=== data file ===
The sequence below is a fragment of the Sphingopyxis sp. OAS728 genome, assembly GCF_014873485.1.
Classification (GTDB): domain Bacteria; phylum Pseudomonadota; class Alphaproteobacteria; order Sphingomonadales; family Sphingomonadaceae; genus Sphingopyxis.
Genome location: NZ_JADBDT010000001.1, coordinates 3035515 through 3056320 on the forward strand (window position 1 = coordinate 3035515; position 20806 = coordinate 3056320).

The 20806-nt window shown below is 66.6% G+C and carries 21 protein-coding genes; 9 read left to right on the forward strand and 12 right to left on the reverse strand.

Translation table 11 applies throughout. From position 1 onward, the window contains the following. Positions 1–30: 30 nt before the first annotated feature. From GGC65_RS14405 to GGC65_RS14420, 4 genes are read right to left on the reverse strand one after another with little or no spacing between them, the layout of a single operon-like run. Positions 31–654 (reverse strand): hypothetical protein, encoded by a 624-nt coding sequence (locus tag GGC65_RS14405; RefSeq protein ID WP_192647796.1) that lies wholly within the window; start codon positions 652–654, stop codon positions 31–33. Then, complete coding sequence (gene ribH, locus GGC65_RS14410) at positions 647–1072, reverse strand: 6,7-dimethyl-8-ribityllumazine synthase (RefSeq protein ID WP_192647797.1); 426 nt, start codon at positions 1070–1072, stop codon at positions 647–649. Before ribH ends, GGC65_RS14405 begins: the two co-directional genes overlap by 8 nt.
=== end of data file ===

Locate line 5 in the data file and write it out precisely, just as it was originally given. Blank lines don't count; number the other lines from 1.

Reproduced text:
Translation table 11 applies throughout. From position 1 onward, the window contains the following. Positions 1–30: 30 nt before the first annotated feature. From GGC65_RS14405 to GGC65_RS14420, 4 genes are read right to left on the reverse strand one after another with little or no spacing between them, the layout of a single operon-like run. Positions 31–654 (reverse strand): hypothetical protein, encoded by a 624-nt coding sequence (locus tag GGC65_RS14405; RefSeq protein ID WP_192647796.1) that lies wholly within the window; start codon positions 652–654, stop codon positions 31–33. Then, complete coding sequence (gene ribH, locus GGC65_RS14410) at positions 647–1072, reverse strand: 6,7-dimethyl-8-ribityllumazine synthase (RefSeq protein ID WP_192647797.1); 426 nt, start codon at positions 1070–1072, stop codon at positions 647–649. Before ribH ends, GGC65_RS14405 begins: the two co-directional genes overlap by 8 nt.